Extinction is Truly Forever

(c) Copyright 2005-2013 David Dilworth

Passenger Pigeon: From World's most abundant bird to extinct in less than 100 years.

Passenger Pigeon: From World’s most abundant bird to extinct in less than 100 years.

Some claim that toxic pollution or burning fossil fuels is the most devastating damage humans have done to our earth. Now of course, those are deadly serious problems, but are they the longest lasting harm ?

While burning fossil fuels certainly causes major harms including creating the most deadly cancer causing compound (from diesel engines), after a few tens of thousands of years even the most potent parts of that pollution will have transformed into far less harmful chemicals. And if humans are still around they’ll likely use electric vehicles.

Some poets say love is forever. It may feel that way. However, genuine forever-ness is the loss of an endangered species; not unlike the permanent loss we realize when one of our parents dies.

Sea Otters: Teetering on the Brink of Extinction

Sea Otters: Teetering on the Brink of Extinction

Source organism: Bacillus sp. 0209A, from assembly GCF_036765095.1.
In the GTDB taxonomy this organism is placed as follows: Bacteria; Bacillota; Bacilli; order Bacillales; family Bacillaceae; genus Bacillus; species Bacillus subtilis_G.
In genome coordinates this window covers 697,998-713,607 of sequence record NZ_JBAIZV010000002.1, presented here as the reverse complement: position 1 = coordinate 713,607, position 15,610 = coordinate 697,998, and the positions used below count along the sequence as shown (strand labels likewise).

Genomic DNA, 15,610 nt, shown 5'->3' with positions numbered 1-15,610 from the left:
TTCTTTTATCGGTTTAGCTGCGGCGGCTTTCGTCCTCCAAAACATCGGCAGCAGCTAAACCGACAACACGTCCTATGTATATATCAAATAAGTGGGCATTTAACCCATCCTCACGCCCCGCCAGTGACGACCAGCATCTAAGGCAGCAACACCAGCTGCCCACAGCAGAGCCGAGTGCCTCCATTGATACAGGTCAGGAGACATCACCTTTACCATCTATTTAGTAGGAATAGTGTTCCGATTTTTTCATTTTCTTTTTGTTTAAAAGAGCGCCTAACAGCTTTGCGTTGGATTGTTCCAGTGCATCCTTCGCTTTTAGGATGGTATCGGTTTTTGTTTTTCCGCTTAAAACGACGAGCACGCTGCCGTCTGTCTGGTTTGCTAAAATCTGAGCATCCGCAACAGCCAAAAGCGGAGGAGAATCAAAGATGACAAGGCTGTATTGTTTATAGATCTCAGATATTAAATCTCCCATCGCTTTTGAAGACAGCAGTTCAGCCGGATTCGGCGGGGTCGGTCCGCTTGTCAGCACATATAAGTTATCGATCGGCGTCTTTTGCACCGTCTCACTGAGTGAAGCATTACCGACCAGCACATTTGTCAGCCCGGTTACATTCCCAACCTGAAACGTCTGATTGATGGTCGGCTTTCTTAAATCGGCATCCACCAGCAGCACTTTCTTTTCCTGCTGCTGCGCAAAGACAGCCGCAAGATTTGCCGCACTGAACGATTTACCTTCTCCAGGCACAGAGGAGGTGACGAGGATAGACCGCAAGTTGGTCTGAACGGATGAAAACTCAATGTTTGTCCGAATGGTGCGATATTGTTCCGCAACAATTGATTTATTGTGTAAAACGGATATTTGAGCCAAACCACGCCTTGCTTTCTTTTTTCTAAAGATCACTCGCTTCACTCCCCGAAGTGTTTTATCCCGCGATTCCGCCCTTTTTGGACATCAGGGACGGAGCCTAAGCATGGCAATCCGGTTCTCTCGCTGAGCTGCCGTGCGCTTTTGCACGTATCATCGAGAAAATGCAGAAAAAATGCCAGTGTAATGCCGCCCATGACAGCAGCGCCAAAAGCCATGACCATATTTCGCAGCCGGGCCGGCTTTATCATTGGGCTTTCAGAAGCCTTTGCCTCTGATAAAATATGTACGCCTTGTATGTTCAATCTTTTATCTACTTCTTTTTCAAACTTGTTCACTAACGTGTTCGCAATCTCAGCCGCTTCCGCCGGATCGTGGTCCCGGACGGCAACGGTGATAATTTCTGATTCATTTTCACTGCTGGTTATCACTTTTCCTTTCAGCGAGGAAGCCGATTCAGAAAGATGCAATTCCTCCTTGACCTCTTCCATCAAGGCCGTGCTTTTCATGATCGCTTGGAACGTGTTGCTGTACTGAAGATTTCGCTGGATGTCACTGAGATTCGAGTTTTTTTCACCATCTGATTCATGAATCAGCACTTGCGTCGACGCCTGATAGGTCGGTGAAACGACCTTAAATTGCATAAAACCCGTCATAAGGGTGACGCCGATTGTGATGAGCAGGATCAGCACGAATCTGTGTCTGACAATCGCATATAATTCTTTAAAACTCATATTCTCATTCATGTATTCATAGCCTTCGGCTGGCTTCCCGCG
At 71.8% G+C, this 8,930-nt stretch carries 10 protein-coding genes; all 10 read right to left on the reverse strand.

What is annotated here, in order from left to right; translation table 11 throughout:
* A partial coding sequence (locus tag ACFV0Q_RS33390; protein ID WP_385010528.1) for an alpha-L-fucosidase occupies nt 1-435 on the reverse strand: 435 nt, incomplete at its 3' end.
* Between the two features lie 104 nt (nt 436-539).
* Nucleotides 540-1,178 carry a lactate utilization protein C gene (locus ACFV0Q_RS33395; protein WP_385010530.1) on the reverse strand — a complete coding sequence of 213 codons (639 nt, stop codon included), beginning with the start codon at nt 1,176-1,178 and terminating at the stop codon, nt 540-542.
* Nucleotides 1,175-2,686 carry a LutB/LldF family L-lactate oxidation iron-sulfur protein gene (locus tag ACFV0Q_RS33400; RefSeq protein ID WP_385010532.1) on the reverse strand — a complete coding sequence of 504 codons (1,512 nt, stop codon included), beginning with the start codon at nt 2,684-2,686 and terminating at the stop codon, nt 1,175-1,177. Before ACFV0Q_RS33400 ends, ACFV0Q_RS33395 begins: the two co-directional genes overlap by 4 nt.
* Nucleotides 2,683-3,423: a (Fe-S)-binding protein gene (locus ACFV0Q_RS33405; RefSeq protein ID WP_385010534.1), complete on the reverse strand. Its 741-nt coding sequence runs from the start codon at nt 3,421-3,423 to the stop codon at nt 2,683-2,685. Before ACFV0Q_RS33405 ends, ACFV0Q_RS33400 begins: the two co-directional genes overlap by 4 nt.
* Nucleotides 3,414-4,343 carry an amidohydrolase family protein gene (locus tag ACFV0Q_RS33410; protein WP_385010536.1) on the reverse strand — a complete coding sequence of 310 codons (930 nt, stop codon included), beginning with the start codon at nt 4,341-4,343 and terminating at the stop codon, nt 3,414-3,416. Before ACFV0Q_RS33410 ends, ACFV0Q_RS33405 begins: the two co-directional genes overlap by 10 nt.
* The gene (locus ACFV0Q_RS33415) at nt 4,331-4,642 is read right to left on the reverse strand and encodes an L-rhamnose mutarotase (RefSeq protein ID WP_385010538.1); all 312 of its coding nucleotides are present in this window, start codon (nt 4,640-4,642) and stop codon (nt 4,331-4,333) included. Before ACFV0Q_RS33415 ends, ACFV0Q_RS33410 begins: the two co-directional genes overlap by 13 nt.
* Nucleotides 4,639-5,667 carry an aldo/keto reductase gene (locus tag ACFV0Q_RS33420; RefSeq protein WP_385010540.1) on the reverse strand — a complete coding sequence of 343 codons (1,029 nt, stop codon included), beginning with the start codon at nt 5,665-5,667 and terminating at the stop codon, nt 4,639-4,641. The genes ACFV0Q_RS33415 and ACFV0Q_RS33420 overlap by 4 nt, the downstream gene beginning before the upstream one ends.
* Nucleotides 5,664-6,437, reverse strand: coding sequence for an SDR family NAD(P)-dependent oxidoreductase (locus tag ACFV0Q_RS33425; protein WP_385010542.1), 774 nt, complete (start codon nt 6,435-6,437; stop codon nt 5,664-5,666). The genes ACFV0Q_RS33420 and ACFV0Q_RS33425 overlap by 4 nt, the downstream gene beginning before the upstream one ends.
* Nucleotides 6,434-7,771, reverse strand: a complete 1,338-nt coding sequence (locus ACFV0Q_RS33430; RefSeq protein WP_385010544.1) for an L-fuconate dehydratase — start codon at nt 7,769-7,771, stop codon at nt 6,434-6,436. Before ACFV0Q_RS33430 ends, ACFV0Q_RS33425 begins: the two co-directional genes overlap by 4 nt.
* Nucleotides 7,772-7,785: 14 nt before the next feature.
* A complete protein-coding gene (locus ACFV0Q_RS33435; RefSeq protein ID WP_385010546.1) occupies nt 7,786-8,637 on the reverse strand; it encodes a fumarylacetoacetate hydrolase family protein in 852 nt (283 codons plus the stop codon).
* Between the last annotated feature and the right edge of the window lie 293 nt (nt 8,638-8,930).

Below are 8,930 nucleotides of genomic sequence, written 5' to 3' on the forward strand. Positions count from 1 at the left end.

Americans destroyed the last passenger pigeons just before the first World War due to hunting and massive deforestation of their habitat. The very social bird once formed a flock some 300 miles long and a mile wide that took an estimated at 3-5 billion birds 14 hours to pass by. Their extinction is wholly un-reversible. They are never coming back.

Locally, facing true forever-ness are our endearing neighbors the adorable Sea Otters, magnificently graceful Condors, amusing California Red-Legged Frogs (I sometimes “accidentally” call them Carmel Valley red-necked frogs) and the adventurous Southern Steelhead.

Extinction, is the most devastating damage Americans have wrought, and our local politicians are hell bent on causing even more.


Extinction is Forever, Truly Forever

Update Feb 2014: The Economist (!) published a book review about humans causing the current “mass extinction.” The book is “The Sixth Extinction: An Unnatural History. By Elizabeth Kolbert.

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